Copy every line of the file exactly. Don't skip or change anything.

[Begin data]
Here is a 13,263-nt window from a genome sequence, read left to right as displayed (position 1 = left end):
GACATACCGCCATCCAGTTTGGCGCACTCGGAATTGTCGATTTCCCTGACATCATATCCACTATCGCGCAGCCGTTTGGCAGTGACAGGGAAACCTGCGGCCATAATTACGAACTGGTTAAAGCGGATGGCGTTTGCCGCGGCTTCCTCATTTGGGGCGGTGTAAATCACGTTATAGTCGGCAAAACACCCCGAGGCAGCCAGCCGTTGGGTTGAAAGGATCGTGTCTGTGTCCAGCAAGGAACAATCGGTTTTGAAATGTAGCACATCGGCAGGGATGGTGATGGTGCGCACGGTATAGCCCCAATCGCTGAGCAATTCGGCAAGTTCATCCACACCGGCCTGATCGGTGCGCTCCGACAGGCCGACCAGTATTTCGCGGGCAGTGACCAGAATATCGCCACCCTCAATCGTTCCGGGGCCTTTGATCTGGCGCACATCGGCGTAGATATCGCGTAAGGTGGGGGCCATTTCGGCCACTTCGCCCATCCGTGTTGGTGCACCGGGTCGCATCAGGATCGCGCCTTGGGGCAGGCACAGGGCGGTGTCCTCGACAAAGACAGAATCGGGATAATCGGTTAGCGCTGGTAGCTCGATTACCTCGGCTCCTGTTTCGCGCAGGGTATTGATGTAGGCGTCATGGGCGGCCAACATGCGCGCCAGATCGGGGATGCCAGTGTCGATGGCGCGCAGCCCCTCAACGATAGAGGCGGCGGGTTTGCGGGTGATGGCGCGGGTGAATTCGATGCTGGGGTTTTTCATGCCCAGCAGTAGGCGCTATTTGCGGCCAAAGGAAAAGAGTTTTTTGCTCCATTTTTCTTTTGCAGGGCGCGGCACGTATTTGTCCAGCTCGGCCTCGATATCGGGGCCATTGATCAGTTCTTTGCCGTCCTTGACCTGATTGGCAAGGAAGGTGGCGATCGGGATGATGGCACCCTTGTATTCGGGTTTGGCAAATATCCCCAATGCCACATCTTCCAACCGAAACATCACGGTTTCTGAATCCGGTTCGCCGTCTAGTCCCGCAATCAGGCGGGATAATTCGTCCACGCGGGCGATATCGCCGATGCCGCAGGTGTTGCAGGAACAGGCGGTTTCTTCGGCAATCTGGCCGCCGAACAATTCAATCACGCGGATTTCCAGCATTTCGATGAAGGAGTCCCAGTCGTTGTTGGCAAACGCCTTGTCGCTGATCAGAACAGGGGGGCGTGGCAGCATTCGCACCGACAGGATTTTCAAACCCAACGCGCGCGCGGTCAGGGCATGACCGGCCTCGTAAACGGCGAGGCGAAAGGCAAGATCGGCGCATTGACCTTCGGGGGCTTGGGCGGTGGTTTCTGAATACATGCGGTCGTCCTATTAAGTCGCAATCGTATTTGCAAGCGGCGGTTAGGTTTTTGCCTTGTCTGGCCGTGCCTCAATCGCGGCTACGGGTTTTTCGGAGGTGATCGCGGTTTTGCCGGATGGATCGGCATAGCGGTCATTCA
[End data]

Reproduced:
Here is a 13,263-nt window from a genome sequence, read left to right as displayed (position 1 = left end):
GACATACCGCCATCCAGTTTGGCGCACTCGGAATTGTCGATTTCCCTGACATCATATCCACTATCGCGCAGCCGTTTGGCAGTGACAGGGAAACCTGCGGCCATAATTACGAACTGGTTAAAGCGGATGGCGTTTGCCGCGGCTTCCTCATTTGGGGCGGTGTAAATCACGTTATAGTCGGCAAAACACCCCGAGGCAGCCAGCCGTTGGGTTGAAAGGATCGTGTCTGTGTCCAGCAAGGAACAATCGGTTTTGAAATGTAGCACATCGGCAGGGATGGTGATGGTGCGCACGGTATAGCCCCAATCGCTGAGCAATTCGGCAAGTTCATCCACACCGGCCTGATCGGTGCGCTCCGACAGGCCGACCAGTATTTCGCGGGCAGTGACCAGAATATCGCCACCCTCAATCGTTCCGGGGCCTTTGATCTGGCGCACATCGGCGTAGATATCGCGTAAGGTGGGGGCCATTTCGGCCACTTCGCCCATCCGTGTTGGTGCACCGGGTCGCATCAGGATCGCGCCTTGGGGCAGGCACAGGGCGGTGTCCTCGACAAAGACAGAATCGGGATAATCGGTTAGCGCTGGTAGCTCGATTACCTCGGCTCCTGTTTCGCGCAGGGTATTGATGTAGGCGTCATGGGCGGCCAACATGCGCGCCAGATCGGGGATGCCAGTGTCGATGGCGCGCAGCCCCTCAACGATAGAGGCGGCGGGTTTGCGGGTGATGGCGCGGGTGAATTCGATGCTGGGGTTTTTCATGCCCAGCAGTAGGCGCTATTTGCGGCCAAAGGAAAAGAGTTTTTTGCTCCATTTTTCTTTTGCAGGGCGCGGCACGTATTTGTCCAGCTCGGCCTCGATATCGGGGCCATTGATCAGTTCTTTGCCGTCCTTGACCTGATTGGCAAGGAAGGTGGCGATCGGGATGATGGCACCCTTGTATTCGGGTTTGGCAAATATCCCCAATGCCACATCTTCCAACCGAAACATCACGGTTTCTGAATCCGGTTCGCCGTCTAGTCCCGCAATCAGGCGGGATAATTCGTCCACGCGGGCGATATCGCCGATGCCGCAGGTGTTGCAGGAACAGGCGGTTTCTTCGGCAATCTGGCCGCCGAACAATTCAATCACGCGGATTTCCAGCATTTCGATGAAGGAGTCCCAGTCGTTGTTGGCAAACGCCTTGTCGCTGATCAGAACAGGGGGGCGTGGCAGCATTCGCACCGACAGGATTTTCAAACCCAACGCGCGCGCGGTCAGGGCATGACCGGCCTCGTAAACGGCGAGGCGAAAGGCAAGATCGGCGCATTGACCTTCGGGGGCTTGGGCGGTGGTTTCTGAATACATGCGGTCGTCCTATTAAGTCGCAATCGTATTTGCAAGCGGCGGTTAGGTTTTTGCCTTGTCTGGCCGTGCCTCAATCGCGGCTACGGGTTTTTCGGAGGTGATCGCGGTTTTGCCGGATGGATCGGCATAGCGGTCATTCA